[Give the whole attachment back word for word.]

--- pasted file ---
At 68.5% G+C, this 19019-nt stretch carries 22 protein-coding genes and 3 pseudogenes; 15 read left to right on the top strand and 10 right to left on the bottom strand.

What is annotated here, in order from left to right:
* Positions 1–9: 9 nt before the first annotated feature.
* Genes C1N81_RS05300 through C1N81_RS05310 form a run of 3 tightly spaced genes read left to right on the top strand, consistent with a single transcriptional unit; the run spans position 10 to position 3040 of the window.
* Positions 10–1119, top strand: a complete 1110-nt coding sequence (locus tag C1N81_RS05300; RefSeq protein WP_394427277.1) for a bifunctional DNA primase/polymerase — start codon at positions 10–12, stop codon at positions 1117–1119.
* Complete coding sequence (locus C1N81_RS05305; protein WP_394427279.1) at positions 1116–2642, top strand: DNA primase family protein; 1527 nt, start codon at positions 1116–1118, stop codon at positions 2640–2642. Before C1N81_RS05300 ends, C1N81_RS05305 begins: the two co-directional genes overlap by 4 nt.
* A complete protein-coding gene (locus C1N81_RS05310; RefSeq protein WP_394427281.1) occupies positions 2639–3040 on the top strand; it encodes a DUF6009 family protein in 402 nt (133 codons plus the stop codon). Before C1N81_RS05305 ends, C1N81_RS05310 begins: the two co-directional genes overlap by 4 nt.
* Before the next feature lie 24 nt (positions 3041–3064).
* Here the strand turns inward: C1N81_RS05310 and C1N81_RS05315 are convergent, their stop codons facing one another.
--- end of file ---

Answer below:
At 68.5% G+C, this 19019-nt stretch carries 22 protein-coding genes and 3 pseudogenes; 15 read left to right on the top strand and 10 right to left on the bottom strand.

What is annotated here, in order from left to right:
* Positions 1–9: 9 nt before the first annotated feature.
* Genes C1N81_RS05300 through C1N81_RS05310 form a run of 3 tightly spaced genes read left to right on the top strand, consistent with a single transcriptional unit; the run spans position 10 to position 3040 of the window.
* Positions 10–1119, top strand: a complete 1110-nt coding sequence (locus tag C1N81_RS05300; RefSeq protein WP_394427277.1) for a bifunctional DNA primase/polymerase — start codon at positions 10–12, stop codon at positions 1117–1119.
* Complete coding sequence (locus C1N81_RS05305; protein WP_394427279.1) at positions 1116–2642, top strand: DNA primase family protein; 1527 nt, start codon at positions 1116–1118, stop codon at positions 2640–2642. Before C1N81_RS05300 ends, C1N81_RS05305 begins: the two co-directional genes overlap by 4 nt.
* A complete protein-coding gene (locus C1N81_RS05310; RefSeq protein WP_394427281.1) occupies positions 2639–3040 on the top strand; it encodes a DUF6009 family protein in 402 nt (133 codons plus the stop codon). Before C1N81_RS05305 ends, C1N81_RS05310 begins: the two co-directional genes overlap by 4 nt.
* Before the next feature lie 24 nt (positions 3041–3064).
* Here the strand turns inward: C1N81_RS05310 and C1N81_RS05315 are convergent, their stop codons facing one another.